The irrefutable joy of playing golf alone

Playing Golf Alone

Conventional wisdom dictates that there are certain things golfers should and should not do. 

We tend to consolidate these expectations under the rather broad canopy of ‘etiquette’. They’re not rules so much as commandments.   

Thou shalt not walk over another player’s line; thou shalt not take an eternity to play; thou shalt turn off thy phone, and so on.   

Whilst most are obeyed without protest, there are some that are less readily observed. The matter of playing on your own is one such example. It’s a behaviour that has long divided opinion amongst golfers.

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Some clubs won’t allow it, particularly at peak times when they want to accommodate as many people as possible on their course. Perfectly understandable. A much less legitimate claim, and one I have heard too many times to mention, is that it is an odd thing to do. “Golf is a social game,” people have told me. “You should always want to play with others.”  

Except I don’t, nor do I think I should be expected to. As hard as it is for some people to comprehend, I actually love playing golf on my own.   

Since I joined a new club earlier this year, I have played more on my own than I have with other people. It just suits me better. 

I typically head up to the course in the early evening, when there’s hardly anybody else there, and I can get around in two, three, four hours – whatever suits me best. I don’t have impatient groups behind me or slow-moving groups in front of me. I have the freedom to, largely, do as I please.   

If I want to hit more than one tee shot, I can. If I want to practice my putting on a particularly good green, I can. If I want to sit on the bench next to the ninth for 20 minutes and do nothing but enjoy the peace and quiet, again, I can. I’m not getting in anybody’s way. I’m not taking a tee time away from anybody. It’s just me, the cows in the adjacent fields and the hills beyond versus the setting sun. It’s absolute bliss.   

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I also find that I tend to play better. There are fewer distractions so I’m much more focused on what’s going on. I don’t have to wait for others to hit shots; I don’t have to go searching for others’ lost balls; I don’t have to make small talk; I don’t have to worry about being affected by other people’s behaviour, good or bad. I can just do my own thing, at my own pace, on my own terms. Unless I decide there’s going to be pressure, there’s no pressure.   

More than anything, I’ve found golfing solitude to be exceptionally good for the mind. I have a busy job, a young family and a lot of extra-curricular commitments. Like everybody, I need a bit of ‘me’ time. For others, that might be doing the garden, going out for a cycle, going shopping. For me, it’s golf. Or rather it has become golf. The course is where I do my thinking, where I go to clear my head. It’s hard to do that with other people around.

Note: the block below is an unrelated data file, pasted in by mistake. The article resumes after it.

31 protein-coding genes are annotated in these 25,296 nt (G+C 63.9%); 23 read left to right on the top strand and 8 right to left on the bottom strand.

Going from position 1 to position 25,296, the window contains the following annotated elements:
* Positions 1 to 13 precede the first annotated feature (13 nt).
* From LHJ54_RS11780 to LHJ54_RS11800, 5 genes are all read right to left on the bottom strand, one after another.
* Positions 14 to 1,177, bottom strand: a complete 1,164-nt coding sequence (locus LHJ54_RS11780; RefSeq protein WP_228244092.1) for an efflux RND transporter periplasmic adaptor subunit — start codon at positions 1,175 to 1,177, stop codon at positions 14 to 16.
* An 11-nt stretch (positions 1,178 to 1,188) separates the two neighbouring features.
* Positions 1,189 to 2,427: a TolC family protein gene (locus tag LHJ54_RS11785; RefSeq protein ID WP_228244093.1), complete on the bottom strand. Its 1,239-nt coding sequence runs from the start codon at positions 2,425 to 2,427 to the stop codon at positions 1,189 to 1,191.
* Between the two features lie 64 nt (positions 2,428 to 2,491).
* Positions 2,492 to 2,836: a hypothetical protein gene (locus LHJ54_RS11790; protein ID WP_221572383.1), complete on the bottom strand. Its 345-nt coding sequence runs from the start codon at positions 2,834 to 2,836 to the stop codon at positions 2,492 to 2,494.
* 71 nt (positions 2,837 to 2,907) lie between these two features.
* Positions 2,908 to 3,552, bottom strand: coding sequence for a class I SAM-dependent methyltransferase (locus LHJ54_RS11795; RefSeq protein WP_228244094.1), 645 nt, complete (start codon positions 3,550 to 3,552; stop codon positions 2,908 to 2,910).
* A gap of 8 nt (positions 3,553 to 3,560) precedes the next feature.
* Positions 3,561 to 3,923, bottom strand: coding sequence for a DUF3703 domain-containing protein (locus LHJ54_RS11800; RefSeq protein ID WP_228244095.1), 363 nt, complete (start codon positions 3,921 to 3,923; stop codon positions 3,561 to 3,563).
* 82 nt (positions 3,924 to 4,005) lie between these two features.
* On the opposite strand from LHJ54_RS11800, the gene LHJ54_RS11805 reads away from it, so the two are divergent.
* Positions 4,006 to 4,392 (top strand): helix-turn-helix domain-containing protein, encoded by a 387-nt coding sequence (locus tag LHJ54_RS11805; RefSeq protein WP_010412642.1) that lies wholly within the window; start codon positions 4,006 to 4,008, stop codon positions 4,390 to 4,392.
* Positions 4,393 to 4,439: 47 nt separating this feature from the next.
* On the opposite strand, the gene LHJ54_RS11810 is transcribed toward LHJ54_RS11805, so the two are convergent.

None of which is to say that I don’t enjoy playing with others. I’m not some ‘Melvin Udall’ misanthrope. On the contrary, what I’ve found is that playing most of my golf on my own makes me appreciate company when I do have it. I find that I’m more engaged – and hopefully, by extension, more engaging. There’s no going-through-the-motions. It’s a far more enjoyable experience.  

Of course, there are reasons not to play alone. You could shoot the round of your life but not be able to use it towards your handicap thanks to the new World Handicap System. In a similar fashion, you lose all access to provenance. Imagine having a hole-in-one during a solo round. Who would believe you? Short of filming every shot you hit, how could you prove it?   

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And then there’s the not-at-all-insignificant matter of your ‘rights’. I’m fortunate in that my club is not massively oversubscribed in terms of its members. It’s an exceptionally well-run, rural, community club. There are next-to-no airs and graces. I know, from experience, that’s not universally the case.  

The club I was a member of prior to my current one was sadly infested with stubborn, indignant and frankly stuck-up individuals. I can’t tell you the number of times I played on my own, only to catch up with a glacial fourball who refused to allow me through because ‘a single has no rights’. That may indeed be the case but it’s an obscene, nonsensical rule. I often wonder about those people and laugh at their pettiness, not to mention their selective adherence to club rules. For example, they have no problem not letting a single through but apparently choose to routinely ignore the recommended round time as clearly displayed on the first tee. But I digress...  

Playing on your own might not be ‘normal’ or the greatest advertisement for golf as ‘a social game’ but it has made me enjoy the sport more and I know for a fact that it has made me a better player. Surely that’s not something we should look to discourage?

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